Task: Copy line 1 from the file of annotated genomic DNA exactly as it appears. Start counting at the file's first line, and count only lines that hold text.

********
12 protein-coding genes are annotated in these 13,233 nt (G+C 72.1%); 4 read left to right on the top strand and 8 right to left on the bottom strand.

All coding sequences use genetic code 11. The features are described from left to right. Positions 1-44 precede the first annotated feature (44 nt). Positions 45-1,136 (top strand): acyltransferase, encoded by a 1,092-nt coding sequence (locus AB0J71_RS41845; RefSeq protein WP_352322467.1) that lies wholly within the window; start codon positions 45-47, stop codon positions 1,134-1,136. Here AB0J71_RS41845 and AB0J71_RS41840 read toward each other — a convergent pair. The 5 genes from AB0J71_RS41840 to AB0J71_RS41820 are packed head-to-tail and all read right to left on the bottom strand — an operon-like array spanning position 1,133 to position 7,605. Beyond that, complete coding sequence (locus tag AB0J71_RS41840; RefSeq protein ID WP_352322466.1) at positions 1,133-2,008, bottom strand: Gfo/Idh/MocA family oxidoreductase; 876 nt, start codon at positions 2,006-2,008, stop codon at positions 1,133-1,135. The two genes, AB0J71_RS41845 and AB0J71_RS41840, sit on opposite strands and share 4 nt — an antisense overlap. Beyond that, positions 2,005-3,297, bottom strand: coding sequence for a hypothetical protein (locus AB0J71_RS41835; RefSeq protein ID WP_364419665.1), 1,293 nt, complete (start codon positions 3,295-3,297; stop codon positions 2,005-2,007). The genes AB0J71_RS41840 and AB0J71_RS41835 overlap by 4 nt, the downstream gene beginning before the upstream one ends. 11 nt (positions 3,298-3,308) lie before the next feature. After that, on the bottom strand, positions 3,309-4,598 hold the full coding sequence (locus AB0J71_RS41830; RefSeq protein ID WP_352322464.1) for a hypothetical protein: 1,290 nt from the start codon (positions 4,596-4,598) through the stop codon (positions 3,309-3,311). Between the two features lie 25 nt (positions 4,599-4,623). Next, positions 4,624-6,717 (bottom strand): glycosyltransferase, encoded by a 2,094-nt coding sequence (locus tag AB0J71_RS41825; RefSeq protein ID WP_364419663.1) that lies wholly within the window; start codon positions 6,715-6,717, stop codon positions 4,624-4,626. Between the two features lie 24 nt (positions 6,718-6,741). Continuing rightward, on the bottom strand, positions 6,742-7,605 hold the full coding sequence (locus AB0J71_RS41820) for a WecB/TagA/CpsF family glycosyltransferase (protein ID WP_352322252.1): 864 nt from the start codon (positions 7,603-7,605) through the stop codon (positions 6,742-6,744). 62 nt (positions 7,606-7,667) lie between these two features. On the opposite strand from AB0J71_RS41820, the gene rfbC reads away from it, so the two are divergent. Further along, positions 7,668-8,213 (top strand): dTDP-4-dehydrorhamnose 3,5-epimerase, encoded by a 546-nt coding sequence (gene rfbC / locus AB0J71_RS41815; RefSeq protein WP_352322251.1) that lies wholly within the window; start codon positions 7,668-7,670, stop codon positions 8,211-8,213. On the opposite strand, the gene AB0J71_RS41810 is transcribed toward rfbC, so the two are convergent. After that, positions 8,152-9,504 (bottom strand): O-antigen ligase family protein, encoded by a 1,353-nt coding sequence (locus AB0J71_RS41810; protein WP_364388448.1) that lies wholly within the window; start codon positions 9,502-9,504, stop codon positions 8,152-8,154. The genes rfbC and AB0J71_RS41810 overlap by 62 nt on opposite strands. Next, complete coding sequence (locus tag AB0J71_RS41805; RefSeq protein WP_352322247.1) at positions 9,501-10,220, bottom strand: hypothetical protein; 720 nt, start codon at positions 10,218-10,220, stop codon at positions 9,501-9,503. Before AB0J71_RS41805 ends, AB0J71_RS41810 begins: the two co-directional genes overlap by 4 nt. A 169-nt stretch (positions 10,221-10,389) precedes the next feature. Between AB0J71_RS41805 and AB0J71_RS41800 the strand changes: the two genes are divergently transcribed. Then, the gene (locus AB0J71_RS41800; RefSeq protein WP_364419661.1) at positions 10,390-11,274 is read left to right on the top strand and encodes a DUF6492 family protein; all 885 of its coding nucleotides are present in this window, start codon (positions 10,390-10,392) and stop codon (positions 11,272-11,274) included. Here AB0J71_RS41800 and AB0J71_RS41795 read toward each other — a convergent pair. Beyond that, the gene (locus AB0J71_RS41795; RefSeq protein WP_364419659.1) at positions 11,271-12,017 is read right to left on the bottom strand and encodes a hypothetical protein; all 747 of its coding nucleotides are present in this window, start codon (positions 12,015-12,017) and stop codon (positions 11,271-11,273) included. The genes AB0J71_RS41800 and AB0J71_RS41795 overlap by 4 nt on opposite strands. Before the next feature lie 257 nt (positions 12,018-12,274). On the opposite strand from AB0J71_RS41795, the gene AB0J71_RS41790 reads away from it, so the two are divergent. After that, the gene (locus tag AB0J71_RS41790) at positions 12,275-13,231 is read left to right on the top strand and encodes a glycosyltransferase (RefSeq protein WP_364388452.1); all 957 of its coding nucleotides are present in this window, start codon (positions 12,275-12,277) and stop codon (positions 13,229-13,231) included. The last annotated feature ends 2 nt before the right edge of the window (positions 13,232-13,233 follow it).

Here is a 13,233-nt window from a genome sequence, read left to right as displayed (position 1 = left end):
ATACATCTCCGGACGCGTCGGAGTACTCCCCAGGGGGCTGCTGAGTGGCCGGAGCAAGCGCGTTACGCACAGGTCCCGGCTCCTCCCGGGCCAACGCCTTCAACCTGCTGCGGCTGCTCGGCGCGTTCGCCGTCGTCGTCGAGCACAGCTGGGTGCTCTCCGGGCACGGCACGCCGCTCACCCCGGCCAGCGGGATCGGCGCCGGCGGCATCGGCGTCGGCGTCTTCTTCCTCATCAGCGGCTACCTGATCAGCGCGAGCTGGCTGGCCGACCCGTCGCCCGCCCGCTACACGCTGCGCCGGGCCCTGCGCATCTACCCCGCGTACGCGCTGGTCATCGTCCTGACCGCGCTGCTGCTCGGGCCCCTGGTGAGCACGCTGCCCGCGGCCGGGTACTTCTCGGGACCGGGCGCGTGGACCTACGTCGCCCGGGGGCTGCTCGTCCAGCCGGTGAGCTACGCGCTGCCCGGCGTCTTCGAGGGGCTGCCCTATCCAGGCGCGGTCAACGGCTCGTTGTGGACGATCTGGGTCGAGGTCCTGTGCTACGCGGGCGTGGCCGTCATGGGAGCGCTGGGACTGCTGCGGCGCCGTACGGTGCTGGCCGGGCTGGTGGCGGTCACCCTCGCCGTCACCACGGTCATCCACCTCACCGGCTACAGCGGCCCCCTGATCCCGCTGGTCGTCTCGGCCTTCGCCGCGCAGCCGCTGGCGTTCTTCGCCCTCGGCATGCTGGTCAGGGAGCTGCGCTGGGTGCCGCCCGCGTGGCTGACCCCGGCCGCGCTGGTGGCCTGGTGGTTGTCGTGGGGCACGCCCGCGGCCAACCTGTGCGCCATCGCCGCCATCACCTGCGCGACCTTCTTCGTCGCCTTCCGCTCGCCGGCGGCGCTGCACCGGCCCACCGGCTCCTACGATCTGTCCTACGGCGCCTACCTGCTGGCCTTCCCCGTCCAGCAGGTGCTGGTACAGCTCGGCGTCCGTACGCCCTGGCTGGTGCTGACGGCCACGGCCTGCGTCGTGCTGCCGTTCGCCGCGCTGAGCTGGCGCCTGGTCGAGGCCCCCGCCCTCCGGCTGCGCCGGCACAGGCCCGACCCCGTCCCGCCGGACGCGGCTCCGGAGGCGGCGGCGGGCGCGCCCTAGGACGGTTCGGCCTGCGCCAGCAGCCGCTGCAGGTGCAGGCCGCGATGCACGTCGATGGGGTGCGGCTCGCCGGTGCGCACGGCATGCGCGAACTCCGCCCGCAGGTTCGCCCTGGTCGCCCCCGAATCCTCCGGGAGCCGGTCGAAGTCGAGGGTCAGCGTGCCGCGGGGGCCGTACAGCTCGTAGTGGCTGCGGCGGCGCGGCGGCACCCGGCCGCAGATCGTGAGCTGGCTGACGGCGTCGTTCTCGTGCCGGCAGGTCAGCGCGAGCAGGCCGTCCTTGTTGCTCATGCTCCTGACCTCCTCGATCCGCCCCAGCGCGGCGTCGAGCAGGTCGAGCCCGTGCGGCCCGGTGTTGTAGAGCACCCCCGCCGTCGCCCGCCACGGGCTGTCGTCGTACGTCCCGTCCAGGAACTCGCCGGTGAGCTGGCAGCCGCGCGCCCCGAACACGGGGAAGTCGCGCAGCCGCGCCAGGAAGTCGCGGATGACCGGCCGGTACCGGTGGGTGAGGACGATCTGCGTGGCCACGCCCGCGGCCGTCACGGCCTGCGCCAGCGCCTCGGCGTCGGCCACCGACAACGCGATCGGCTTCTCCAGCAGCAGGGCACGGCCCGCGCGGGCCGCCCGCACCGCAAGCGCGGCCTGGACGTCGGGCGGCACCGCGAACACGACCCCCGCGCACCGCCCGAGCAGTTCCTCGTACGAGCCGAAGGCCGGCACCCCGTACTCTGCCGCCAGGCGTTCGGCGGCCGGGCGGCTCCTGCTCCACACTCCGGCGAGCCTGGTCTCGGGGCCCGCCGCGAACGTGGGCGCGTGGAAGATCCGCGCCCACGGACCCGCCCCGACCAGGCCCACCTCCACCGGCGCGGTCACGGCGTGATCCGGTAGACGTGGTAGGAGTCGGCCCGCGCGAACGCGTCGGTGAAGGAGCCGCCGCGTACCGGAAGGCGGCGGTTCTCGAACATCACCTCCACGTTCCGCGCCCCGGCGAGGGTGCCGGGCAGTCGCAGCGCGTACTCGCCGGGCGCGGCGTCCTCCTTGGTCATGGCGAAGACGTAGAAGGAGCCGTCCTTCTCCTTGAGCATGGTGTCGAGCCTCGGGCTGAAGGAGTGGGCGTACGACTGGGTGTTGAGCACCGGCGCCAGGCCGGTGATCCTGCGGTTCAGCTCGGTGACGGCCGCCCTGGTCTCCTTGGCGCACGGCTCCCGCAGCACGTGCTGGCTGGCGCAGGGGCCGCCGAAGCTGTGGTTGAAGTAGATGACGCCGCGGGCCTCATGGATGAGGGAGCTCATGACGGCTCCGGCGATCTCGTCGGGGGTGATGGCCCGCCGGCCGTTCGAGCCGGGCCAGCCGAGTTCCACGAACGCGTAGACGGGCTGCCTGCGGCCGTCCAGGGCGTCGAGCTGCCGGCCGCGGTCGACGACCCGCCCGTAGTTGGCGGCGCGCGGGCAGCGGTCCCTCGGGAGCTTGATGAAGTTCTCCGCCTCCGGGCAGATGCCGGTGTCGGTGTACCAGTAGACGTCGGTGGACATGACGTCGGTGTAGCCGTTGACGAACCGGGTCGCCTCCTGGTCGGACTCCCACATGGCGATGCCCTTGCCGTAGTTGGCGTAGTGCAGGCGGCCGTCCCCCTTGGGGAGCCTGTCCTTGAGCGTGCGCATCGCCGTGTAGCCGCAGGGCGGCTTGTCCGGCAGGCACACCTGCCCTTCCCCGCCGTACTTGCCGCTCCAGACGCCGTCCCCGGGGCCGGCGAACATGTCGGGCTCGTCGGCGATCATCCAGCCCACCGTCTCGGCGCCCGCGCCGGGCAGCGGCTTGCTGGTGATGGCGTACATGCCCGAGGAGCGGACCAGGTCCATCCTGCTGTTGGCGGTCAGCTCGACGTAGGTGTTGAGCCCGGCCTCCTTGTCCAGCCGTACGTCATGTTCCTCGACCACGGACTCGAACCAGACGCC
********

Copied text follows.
12 protein-coding genes are annotated in these 13,233 nt (G+C 72.1%); 4 read left to right on the top strand and 8 right to left on the bottom strand.